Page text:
• The Modern Slavery Act was passed in the UK in 2015 to protect employees of all kinds from forced labor and human trafficking, but a recent study showed that 31% of apparel businesses aren’t complying with the mandatory minimum reporting requirements, putting additional pressure on organisations in an industry already under pressure to become more sustainable.

  • Germany’s pending Supply Chain Due Diligence Act, set to go into law in January 2023, requires large businesses operating in the country to manage the social and environmental issues associated with their supply chains. This is particularly relevant for fast fashion businesses, as that segment has a negative reputation when it comes to sustainability, and the scope of the provisions in the act will be extended to all companies with more than 1,000 employees in Germany come 2024.

Again, this is an incomplete list of hot-button topics in consumer goods compliance legislation, but it demonstrates that governments around the world are getting tougher on the industries that fall into that larger group.

How a Purpose-Built PLM Solution Facilitates Compliance from Beginning of Lifecycle to End

The above sections have likely impressed upon you the value of making your products compliant by design by focusing on that aspect from the start of development, but you may well be wondering how to tie in these critical regulatory concerns with all of the other moving pieces involved in the process. A PLM system built for businesses like yours can give you a considerable leg up in this regard.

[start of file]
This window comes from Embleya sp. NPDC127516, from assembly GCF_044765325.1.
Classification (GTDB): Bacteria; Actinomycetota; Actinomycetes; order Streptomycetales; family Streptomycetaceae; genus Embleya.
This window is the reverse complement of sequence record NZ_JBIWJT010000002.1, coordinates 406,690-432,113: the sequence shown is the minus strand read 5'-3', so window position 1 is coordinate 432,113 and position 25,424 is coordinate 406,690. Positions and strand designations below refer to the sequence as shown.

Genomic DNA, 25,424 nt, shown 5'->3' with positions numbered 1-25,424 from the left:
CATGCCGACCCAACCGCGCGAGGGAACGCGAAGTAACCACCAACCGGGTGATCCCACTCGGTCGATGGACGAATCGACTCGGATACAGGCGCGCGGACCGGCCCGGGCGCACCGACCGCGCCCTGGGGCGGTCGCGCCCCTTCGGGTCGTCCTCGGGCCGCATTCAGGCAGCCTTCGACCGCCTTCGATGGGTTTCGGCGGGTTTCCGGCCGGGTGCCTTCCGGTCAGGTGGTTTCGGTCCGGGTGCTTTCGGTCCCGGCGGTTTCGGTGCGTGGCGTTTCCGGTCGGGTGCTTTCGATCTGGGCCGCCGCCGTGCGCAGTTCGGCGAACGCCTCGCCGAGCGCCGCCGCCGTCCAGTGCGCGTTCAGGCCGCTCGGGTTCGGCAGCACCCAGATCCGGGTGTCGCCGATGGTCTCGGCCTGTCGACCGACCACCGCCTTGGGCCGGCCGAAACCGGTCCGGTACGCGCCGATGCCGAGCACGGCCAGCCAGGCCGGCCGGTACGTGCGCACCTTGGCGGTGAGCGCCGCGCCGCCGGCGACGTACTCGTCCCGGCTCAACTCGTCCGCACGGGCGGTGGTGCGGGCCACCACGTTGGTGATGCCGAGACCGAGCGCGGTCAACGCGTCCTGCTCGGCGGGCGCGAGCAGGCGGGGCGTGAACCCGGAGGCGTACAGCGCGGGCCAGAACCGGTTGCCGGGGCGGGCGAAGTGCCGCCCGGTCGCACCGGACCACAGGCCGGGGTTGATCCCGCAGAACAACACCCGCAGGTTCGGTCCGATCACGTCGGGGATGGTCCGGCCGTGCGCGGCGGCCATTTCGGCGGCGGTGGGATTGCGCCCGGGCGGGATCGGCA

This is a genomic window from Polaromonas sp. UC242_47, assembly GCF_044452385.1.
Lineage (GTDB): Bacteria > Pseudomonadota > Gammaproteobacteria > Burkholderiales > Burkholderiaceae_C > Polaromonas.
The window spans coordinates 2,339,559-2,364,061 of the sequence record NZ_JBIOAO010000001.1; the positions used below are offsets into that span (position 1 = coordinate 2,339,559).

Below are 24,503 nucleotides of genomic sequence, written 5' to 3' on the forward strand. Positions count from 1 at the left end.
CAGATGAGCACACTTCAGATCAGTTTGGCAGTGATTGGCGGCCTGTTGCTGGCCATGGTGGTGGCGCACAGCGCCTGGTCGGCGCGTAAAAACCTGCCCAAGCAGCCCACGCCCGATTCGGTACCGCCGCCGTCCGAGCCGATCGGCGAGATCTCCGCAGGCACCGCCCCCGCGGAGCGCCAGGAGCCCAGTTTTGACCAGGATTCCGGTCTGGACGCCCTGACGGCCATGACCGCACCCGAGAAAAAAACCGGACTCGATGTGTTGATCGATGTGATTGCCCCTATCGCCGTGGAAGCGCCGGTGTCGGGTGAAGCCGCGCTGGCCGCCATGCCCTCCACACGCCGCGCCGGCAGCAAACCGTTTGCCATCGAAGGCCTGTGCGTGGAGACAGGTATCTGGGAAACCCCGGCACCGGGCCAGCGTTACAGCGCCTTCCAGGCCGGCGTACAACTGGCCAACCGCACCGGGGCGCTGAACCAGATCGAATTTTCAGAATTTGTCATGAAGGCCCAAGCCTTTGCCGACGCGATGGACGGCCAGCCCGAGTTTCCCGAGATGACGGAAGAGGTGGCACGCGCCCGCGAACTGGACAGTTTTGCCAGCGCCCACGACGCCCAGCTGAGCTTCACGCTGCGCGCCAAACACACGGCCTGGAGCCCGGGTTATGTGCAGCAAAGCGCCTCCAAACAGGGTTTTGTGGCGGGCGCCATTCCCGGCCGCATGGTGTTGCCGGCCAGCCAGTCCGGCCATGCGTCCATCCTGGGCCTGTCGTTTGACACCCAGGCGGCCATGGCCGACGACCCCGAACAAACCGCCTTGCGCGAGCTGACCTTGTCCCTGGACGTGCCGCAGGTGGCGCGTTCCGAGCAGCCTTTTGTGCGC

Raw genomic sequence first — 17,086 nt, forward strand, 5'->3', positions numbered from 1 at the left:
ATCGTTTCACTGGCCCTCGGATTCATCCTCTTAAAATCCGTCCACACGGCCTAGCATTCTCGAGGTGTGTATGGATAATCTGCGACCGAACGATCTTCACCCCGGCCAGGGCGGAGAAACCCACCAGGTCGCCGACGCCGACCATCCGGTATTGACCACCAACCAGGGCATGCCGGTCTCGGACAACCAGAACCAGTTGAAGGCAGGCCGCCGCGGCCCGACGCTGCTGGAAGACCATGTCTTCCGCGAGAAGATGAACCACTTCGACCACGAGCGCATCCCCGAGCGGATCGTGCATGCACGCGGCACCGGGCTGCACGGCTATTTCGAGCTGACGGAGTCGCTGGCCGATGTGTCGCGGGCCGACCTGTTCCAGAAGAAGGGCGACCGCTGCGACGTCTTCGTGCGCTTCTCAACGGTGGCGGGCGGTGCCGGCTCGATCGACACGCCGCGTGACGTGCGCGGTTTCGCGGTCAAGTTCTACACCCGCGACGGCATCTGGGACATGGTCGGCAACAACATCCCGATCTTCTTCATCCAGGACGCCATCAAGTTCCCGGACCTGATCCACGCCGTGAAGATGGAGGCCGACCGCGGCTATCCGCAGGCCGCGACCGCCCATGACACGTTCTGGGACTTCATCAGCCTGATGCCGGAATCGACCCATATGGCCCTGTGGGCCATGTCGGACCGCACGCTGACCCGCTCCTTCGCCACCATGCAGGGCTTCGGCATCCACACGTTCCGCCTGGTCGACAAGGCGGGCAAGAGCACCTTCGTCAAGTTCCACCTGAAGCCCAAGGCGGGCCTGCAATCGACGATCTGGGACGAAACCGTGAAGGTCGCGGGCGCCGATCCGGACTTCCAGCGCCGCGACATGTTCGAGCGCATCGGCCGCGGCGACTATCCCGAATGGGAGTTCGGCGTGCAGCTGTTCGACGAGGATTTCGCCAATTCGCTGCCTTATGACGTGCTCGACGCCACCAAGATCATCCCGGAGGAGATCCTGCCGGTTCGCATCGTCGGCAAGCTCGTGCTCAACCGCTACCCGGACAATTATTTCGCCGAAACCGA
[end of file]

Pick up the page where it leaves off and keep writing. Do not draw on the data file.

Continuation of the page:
For example, PLM software designed for food, beverage, cosmetics and personal care manufacturers can automatically flag potentially problematic materials in ingredient lists and prompt users with alerts on the interface to notify them that further investigation may be necessary. Additionally, the packaging and labeling tools of such platforms will also help ensure that all necessary disclosures are made highly visible to shoppers.

Supplier portal features of PLM solutions further simplify the matter of compliance by allowing manufacturing businesses to import ingredient and material data directly from the vendors from which they’re purchasing. That helps prevent errors of miscommunication and speeds up the process of generating necessary documentation.